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Michael Vick seems to be enemy number one when it comes to a certain number of sports fans. When he was arrested on charges of dog fighting and cruelty to animals, the sports world went crazy.
People called him a murderer, others said he should be locked up for life. Though Vick plead not guilty at first he finally admitted to his crimes and was sentenced to 23 months behind bars.
Apparently not long enough for some.
After all that, even though he had gone to prison and served his time, he's still seems to be the most hated and talked about professional football player to this day. His community service, his time given to the SPCA as well as talking to youth about the mistakes he's made have not made a single dent in public perception.
Never was that more apparent than this week.
During a Super Bowl party at Club Cirque in downtown Dallas, Vick was given a key to the city by Mayor Pro Tem Dwaine Caraway. The same kind of key that was given to Gene Simmons by council member Steve Salazarduring the 'Aces and Angels' party which also took place in Dallas. Though the key given to Simmons didn't draw quite the anger or public reaction as the one given to Vick.
Now before all of you start going postal with comments about how despicable this move was by Caraway, let's make it clear that the "key" he handed Vick was not an official key to the city. Those types of keys, according to Randolph Bush of the Dallas Morning news in his article this passed Monday, "are made from gold or crystal and are given out mainly to foreign dignitaries under strict protocol."
Even though it's not an official "key to the city," it didn't stop the outcry from the public as well as members of the Dallas City Council.
Current Dallas mayor Tom Leppert told Bush, “We don’t condone it and clearly didn’t approve it. It’s unfortunate, and I would rather have not seen the situation.”
Caraway would eventually apologize through a prepared statement to anyone who was offended, but he still felt as if he did the right thing. Though he hasn't received much support in his decision from his fellow council members, I for one don't see a problem with what he did.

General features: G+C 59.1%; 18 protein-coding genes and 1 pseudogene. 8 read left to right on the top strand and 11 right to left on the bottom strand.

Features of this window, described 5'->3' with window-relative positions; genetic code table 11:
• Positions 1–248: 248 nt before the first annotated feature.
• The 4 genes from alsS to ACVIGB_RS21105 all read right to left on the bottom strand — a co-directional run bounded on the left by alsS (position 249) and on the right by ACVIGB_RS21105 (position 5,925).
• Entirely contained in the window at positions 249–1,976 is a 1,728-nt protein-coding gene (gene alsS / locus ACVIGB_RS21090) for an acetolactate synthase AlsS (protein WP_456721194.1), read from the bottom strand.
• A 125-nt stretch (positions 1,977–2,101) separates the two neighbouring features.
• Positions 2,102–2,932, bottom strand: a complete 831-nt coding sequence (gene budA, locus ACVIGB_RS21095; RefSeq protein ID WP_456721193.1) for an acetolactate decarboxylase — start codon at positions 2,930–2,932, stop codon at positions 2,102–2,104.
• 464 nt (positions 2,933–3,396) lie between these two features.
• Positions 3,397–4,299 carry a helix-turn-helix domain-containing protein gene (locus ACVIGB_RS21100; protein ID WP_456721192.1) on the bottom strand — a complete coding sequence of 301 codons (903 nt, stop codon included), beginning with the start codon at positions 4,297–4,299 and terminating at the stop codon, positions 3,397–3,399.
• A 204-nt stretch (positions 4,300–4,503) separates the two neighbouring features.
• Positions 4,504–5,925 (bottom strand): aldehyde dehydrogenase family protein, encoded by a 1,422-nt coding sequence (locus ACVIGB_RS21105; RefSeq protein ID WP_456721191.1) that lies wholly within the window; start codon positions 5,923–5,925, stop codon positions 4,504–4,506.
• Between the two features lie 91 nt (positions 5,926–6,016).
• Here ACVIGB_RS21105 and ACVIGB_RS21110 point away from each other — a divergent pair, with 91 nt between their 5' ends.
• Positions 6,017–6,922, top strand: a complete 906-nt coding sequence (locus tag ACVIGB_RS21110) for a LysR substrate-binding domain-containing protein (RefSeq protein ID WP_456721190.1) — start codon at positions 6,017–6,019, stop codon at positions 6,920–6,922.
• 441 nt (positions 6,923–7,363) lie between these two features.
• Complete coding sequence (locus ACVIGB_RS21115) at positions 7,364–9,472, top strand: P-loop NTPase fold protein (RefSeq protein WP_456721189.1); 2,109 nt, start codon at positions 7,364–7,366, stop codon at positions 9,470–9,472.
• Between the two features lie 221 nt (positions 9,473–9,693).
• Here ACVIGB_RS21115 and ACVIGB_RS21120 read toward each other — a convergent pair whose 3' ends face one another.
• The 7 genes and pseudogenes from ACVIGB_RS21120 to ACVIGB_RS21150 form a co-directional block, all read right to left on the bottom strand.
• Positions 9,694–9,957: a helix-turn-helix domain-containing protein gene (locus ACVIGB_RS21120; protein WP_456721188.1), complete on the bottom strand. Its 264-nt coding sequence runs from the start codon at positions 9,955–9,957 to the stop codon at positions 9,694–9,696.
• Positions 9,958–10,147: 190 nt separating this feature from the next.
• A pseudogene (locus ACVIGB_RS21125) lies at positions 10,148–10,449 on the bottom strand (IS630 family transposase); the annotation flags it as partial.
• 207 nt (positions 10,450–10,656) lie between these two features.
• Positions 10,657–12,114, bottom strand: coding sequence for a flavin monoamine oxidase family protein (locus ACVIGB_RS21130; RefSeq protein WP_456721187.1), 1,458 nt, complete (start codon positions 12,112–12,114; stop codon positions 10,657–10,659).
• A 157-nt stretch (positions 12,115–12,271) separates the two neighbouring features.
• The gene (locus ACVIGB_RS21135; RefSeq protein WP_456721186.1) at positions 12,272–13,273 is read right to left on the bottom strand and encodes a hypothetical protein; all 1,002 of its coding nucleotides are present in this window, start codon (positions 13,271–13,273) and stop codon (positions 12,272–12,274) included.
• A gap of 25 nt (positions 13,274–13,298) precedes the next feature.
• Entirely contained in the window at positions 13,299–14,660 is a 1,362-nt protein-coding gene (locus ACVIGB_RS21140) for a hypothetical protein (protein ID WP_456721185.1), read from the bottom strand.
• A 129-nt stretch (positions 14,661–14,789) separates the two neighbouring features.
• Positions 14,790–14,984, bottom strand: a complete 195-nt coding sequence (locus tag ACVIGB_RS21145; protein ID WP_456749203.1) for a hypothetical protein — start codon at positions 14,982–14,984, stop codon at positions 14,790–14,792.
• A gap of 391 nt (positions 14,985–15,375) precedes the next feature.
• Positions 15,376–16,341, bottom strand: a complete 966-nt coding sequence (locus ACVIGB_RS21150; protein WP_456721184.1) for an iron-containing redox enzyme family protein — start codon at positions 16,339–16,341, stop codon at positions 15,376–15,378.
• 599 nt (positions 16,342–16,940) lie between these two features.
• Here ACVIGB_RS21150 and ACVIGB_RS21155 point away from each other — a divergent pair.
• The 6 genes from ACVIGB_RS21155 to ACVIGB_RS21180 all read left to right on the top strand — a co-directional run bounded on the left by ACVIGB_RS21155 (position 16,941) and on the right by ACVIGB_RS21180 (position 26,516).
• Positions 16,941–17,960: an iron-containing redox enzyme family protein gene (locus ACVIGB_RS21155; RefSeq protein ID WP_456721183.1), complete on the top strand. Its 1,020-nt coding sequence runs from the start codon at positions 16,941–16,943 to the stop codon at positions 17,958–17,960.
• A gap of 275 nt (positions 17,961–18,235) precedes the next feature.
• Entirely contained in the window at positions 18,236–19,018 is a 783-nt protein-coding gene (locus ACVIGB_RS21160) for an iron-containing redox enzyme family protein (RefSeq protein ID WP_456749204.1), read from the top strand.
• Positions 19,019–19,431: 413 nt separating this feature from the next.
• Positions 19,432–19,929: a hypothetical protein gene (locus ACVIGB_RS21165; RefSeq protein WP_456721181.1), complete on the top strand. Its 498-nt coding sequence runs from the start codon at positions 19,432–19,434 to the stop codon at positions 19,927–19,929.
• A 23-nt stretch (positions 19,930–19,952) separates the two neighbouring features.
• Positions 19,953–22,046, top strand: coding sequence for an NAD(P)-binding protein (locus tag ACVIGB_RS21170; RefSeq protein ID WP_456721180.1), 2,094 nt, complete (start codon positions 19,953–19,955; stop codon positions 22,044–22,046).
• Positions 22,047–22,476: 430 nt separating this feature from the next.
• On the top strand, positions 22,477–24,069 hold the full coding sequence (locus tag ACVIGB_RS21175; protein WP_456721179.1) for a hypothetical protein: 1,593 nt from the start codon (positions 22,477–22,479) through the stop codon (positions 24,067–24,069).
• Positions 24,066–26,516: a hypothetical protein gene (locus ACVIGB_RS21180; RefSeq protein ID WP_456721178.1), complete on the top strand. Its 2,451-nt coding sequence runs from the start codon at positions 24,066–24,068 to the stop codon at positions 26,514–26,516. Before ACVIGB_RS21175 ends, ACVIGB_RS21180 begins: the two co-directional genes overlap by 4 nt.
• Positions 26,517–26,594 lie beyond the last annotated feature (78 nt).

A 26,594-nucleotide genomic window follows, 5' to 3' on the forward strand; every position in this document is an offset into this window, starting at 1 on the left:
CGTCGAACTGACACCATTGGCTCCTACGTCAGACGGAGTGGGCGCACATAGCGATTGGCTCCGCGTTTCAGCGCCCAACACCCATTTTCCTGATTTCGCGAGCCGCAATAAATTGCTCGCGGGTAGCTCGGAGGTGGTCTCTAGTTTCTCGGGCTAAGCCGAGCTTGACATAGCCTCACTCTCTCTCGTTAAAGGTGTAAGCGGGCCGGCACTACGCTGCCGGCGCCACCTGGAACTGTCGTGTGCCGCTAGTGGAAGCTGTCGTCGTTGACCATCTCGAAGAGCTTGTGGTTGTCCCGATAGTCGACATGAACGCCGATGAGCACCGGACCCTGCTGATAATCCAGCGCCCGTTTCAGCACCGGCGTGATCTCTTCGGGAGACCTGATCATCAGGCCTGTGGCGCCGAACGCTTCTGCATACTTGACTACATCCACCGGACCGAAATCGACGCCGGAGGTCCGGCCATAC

The way the rules state, as of this moment, Caraway and others are able to give those keys out to anyone they wish. It's how Simmons got one of his own, though I'm not sure what for.
Why this is even a story, I'm not even sure. It was done quietly without a big press conference and an official handshake. Had the story not been leaked, we would all be none the wiser.
The reason it's being blown into a story is because of Vick's actions with dog fighting and it's led to outrage from the animal rights activists. They are unwilling to forgive his acts no matter how much time her served in prison or what he's doing to turn his life around. Not to mention making sure kids don't make the same mistakes and take the same path.
This is the same kind of outcry, though on a much smaller scale, that took place after NFL commissioner Roger Goodell allowed Vick to return to football. There were those who believed he shouldn't be allowed to play the game ever again.
I'm not one to sit here and tell you that you need to get over yourselves and learn how to forgive. Far be it for me to say anything like that. I'm a dog lover myself and believe what Vick did was horrendous and deserved the time he spent in jail.
But are we really the ones to sit up on our high horses and take Caraway to task for doing something he has every right to do?
For all of you who remember this unfortunate incident surrounding wide receiver Dante Stallworth, you'll remember he made the worst decision of his life when he decided to get behind the wheel of his car under the influence of alcohol. That decision led to the tragic accident that took the life of a 59-year old man..
Sure, he could have fought the charges against him as most believed he had a very good shot at being found innocent. Instead, Stallworth decided to take responsibility for his roll in the accident, plead guilty to DUI manslaughter, served 28 of his 30 day jail sentence, and was suspended without pay by the NFL for a full year.
While that doesn't sound like much in the grand scheme of things, his return to football in 2010 was met with very little fan fare and very little public reaction.
We can not compare the actions of Stallworth to those of Vick, but there seems to be more people outraged by Vick returning to football and receiving an unofficial key to the city of Dallas than Stallworth returning to football after his roll in the loss of a human life.
Despite the hatred from so many, Vick has become a star for the Philadelphia Eagles and is starting to see the kind stardom he saw as a young quarterback with the Atlanta Falcons. The arm strength has returned as has his speed in the open field.
No matter how much people want him to fail and fall flat on his face every time he takes a snap, you might have to get used to the fact that we might be seeing him on the largest stage in the NFL sometime soon. The Super Bowl.
Just imagine the outcry when that day comes?
There's nothing he can do to change public perception. He can spend as much time as he wants with the SPCA and debating with activists while being as respectful as he can possibly be. But it's not going to change the minds of those who have taken this story far too seriously.
It's time for us to move on from something most of us have forgotten about. Hate him if you want to, but it's only going to make him stronger as an athlete.
The moment he holds up the Super Bowl trophy, which will happen before his career is over, will be the most defining moment of his career.
It will be that moment that puts his past behind him for good.